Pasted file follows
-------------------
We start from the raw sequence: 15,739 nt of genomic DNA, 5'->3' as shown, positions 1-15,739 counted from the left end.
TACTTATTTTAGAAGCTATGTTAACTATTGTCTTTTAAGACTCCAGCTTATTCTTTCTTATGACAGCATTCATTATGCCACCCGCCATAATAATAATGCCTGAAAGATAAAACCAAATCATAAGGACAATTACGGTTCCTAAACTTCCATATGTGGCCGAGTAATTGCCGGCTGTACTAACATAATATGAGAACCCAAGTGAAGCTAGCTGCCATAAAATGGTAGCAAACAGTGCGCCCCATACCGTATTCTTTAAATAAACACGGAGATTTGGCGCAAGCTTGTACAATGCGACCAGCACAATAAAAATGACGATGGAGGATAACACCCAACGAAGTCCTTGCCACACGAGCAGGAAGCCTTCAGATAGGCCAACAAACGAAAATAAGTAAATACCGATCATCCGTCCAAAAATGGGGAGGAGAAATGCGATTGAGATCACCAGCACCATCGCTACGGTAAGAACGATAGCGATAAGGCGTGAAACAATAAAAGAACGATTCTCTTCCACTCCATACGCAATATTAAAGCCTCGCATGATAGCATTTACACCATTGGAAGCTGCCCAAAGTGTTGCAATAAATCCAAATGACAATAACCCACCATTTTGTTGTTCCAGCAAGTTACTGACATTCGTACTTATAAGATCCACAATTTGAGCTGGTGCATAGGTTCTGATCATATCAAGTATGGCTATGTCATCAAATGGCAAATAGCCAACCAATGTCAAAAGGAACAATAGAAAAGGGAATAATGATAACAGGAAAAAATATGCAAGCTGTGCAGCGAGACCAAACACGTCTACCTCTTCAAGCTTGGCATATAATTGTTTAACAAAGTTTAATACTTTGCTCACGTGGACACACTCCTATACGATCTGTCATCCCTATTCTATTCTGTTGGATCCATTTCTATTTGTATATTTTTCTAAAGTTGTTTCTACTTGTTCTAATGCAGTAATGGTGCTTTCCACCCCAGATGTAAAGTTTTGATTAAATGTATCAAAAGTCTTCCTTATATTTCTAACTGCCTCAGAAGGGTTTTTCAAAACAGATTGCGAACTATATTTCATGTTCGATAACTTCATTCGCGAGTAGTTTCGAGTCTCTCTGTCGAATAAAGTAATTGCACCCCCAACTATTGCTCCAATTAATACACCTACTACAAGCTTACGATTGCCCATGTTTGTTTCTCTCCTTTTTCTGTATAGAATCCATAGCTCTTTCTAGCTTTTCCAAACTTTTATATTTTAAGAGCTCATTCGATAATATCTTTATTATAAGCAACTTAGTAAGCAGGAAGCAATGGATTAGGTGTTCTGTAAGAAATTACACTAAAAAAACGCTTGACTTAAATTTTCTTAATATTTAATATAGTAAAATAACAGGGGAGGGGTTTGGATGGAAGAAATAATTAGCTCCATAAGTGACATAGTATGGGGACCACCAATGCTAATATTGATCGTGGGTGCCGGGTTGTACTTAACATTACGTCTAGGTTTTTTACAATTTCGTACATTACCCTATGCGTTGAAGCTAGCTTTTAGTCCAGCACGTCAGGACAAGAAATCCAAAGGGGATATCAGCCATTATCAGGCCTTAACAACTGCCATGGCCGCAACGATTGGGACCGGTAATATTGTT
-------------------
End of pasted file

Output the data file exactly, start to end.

We start from the raw sequence: 15,739 nt of genomic DNA, 5'->3' as shown, positions 1-15,739 counted from the left end.
TACTTATTTTAGAAGCTATGTTAACTATTGTCTTTTAAGACTCCAGCTTATTCTTTCTTATGACAGCATTCATTATGCCACCCGCCATAATAATAATGCCTGAAAGATAAAACCAAATCATAAGGACAATTACGGTTCCTAAACTTCCATATGTGGCCGAGTAATTGCCGGCTGTACTAACATAATATGAGAACCCAAGTGAAGCTAGCTGCCATAAAATGGTAGCAAACAGTGCGCCCCATACCGTATTCTTTAAATAAACACGGAGATTTGGCGCAAGCTTGTACAATGCGACCAGCACAATAAAAATGACGATGGAGGATAACACCCAACGAAGTCCTTGCCACACGAGCAGGAAGCCTTCAGATAGGCCAACAAACGAAAATAAGTAAATACCGATCATCCGTCCAAAAATGGGGAGGAGAAATGCGATTGAGATCACCAGCACCATCGCTACGGTAAGAACGATAGCGATAAGGCGTGAAACAATAAAAGAACGATTCTCTTCCACTCCATACGCAATATTAAAGCCTCGCATGATAGCATTTACACCATTGGAAGCTGCCCAAAGTGTTGCAATAAATCCAAATGACAATAACCCACCATTTTGTTGTTCCAGCAAGTTACTGACATTCGTACTTATAAGATCCACAATTTGAGCTGGTGCATAGGTTCTGATCATATCAAGTATGGCTATGTCATCAAATGGCAAATAGCCAACCAATGTCAAAAGGAACAATAGAAAAGGGAATAATGATAACAGGAAAAAATATGCAAGCTGTGCAGCGAGACCAAACACGTCTACCTCTTCAAGCTTGGCATATAATTGTTTAACAAAGTTTAATACTTTGCTCACGTGGACACACTCCTATACGATCTGTCATCCCTATTCTATTCTGTTGGATCCATTTCTATTTGTATATTTTTCTAAAGTTGTTTCTACTTGTTCTAATGCAGTAATGGTGCTTTCCACCCCAGATGTAAAGTTTTGATTAAATGTATCAAAAGTCTTCCTTATATTTCTAACTGCCTCAGAAGGGTTTTTCAAAACAGATTGCGAACTATATTTCATGTTCGATAACTTCATTCGCGAGTAGTTTCGAGTCTCTCTGTCGAATAAAGTAATTGCACCCCCAACTATTGCTCCAATTAATACACCTACTACAAGCTTACGATTGCCCATGTTTGTTTCTCTCCTTTTTCTGTATAGAATCCATAGCTCTTTCTAGCTTTTCCAAACTTTTATATTTTAAGAGCTCATTCGATAATATCTTTATTATAAGCAACTTAGTAAGCAGGAAGCAATGGATTAGGTGTTCTGTAAGAAATTACACTAAAAAAACGCTTGACTTAAATTTTCTTAATATTTAATATAGTAAAATAACAGGGGAGGGGTTTGGATGGAAGAAATAATTAGCTCCATAAGTGACATAGTATGGGGACCACCAATGCTAATATTGATCGTGGGTGCCGGGTTGTACTTAACATTACGTCTAGGTTTTTTACAATTTCGTACATTACCCTATGCGTTGAAGCTAGCTTTTAGTCCAGCACGTCAGGACAAGAAATCCAAAGGGGATATCAGCCATTATCAGGCCTTAACAACTGCCATGGCCGCAACGATTGGGACCGGTAATATTGTT